Sunday, January 27, 2013

November 20, 2012 - Ticks and Fleas

Today's post covers November 16 through 26, 2012.

November 16, 2012 (Friday): I don't have any notes on Mom's dialysis from Monday and Wednesday of this week, so things must have been going smoothly. You know what that means, don't you? Something is about to happen. Sure enough, at today's dialysis appointment Mom's nephrologist (Dr. N) told her 
that based on her recent lab work he thinks she is allergic to heparin, which is typically used as an anticoagulant in dialysis machines. He suggested changing over to Coumadin, but thankfully Mom knew that she shouldn't be on Coumadin either because of how thin her blood is and how easily she bruises. Dr. N said she needs to see a hematologist, so she has an appointment with her oncologist/hematologist Dr. C for Tuesday, November 20. (He is the same Dr. C that she saw back in early 2010 right after she was first diagnosed with amyloidosis.)

November 19, 2012: Mom had a slight fever (99) at the beginning of today’s dialysis. After about an hour she realized she was freezing cold and shuddering, so she got the attention of a tech. He brought her a blue glove filled with warm water, which helped a little but not enough. Then she mentioned she had a slight fever at the start, so they took her temperature again and it was 101.6. They believed she had an infection so they gave her some antibiotics. They kept her there for awhile after dialysis because they knew she wasn’t doing well.

November 20, 2012: I went with Mom to her appointment with Dr. C today, regarding her allergic reaction to heparin. Here are the highlights:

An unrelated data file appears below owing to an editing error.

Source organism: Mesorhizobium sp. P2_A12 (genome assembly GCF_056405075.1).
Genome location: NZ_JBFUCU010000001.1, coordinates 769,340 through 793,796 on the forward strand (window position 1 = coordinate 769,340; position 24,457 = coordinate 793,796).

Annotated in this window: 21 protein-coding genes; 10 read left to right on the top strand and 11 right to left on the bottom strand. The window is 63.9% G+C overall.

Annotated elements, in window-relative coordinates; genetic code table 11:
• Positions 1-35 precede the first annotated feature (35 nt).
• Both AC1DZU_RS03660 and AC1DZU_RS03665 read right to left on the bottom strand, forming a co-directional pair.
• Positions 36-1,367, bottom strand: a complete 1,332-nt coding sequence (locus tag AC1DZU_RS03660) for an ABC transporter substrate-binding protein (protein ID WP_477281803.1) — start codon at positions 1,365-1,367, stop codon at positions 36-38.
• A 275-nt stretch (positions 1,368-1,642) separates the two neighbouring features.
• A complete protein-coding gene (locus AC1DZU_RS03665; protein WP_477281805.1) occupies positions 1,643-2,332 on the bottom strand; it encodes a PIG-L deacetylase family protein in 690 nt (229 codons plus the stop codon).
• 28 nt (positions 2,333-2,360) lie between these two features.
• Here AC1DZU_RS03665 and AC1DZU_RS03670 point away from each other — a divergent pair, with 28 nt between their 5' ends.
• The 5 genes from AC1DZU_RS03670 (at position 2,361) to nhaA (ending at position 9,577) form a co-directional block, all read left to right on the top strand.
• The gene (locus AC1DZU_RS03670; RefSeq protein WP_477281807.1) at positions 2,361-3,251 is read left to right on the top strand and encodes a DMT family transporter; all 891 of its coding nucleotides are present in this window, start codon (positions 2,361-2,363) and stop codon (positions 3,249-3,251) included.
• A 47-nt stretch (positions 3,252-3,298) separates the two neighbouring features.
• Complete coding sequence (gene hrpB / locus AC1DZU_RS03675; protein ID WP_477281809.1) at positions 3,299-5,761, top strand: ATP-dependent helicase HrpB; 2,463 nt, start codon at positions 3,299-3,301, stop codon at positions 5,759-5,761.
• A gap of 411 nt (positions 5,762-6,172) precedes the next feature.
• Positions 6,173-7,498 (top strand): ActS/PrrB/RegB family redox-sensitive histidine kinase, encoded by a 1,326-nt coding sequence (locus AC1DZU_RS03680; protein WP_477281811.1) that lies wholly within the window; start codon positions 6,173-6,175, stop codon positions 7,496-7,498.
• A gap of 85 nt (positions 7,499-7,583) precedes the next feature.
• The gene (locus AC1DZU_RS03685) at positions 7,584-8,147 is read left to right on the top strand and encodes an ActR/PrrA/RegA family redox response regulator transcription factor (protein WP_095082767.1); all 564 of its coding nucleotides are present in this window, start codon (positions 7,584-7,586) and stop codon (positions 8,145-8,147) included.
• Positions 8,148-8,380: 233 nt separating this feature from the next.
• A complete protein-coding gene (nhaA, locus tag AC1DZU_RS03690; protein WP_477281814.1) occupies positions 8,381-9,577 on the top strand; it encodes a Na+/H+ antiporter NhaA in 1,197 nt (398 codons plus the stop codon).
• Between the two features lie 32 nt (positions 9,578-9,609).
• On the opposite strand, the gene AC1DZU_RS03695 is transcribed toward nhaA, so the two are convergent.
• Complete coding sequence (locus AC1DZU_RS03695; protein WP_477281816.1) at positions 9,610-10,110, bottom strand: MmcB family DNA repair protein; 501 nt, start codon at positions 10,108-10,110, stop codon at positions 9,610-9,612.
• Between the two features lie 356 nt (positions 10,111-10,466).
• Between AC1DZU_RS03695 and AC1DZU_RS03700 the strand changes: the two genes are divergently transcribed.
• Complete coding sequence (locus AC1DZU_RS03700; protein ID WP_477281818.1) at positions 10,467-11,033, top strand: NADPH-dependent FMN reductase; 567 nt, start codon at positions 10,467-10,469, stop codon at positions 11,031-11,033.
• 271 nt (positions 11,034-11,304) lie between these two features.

• If you’re on dialysis you must be on some sort of blood thinner, otherwise the fistula can start clotting up and restricting blood flow.
  • Although Mom's bruising would be a concern if she were put on Coumadin, the main concern would be the increased risk of cerebral hemorrhage.
  • She may have something called a factor X deficiency, which has to do with blood clotting. (That's a Roman numeral 10, not the letter "X.") Whether or not she has that will give us some direction on how to proceed.
  • If she has to go on Coumadin, she would need to be hospitalized for some time period to prep her body for it. Once on Coumadin, she may be put on a small dose instead of a standard dose, since her blood is already thin.
  • She had blood drawn after today’s appointment so they can determine the level of various factors in her blood. We’ll proceed from there.
So now there is a potential complication with hemodialysis, and there may not be an easy answer as to how it should be addressed. As Dr. C put it, Mom may have ticks and fleas (two rare conditions that have to be dealt with). I felt comfortable that Dr. C knows what he's doing and is not going to rush into anything. He said that once he determines what is really going on with Mom's blood, there may need to be a group discussion between us, Dr. C and Dr. N (nephrologist) to weigh the pros and cons of the possible alternatives.

Since this was the first time we had seen Dr. C since before Mom's diagnosis from Boston, I did make a point to thank him for not prematurely treating Mom for AL amyloidosis back in 2010. I told him familial amyloidosis is frequently mistaken for AL amyloidosis, and when those patients are given chemotherapy it causes polyneuropathy.

November 21, 2012: In kidney transplant news, TUD (The Unknown Donor) is compatible. However, TUD's blood pressure is borderline so they are going to send a blood pressure measuring device to measure the blood pressure for a time period. The device logs the measurements internally and the pre-transplant group downloads the data for analysis after they receive the device back. Mom still does not know there is a potential living kidney donor being evaluated.

Mom drove to Austin to spend Thanksgiving weekend with Ed and his family, which meant she had to schedule her first out of town dialysis sessions for Friday and Monday, November 23 and 26. (There is a person at the dialysis clinic who does this scheduling for patients when they travel.) Unfortunately the closest clinic they could get her in was about 20 miles away and the times weren't very convenient. I suppose you have to take what you can get when traveling on dialysis. But both dialysis sessions went fine and there were no issues. So it's good that she has traveled away from home for a few days and we know it's possible.

Next up: Of course something else can go wrong. Why do you ask?

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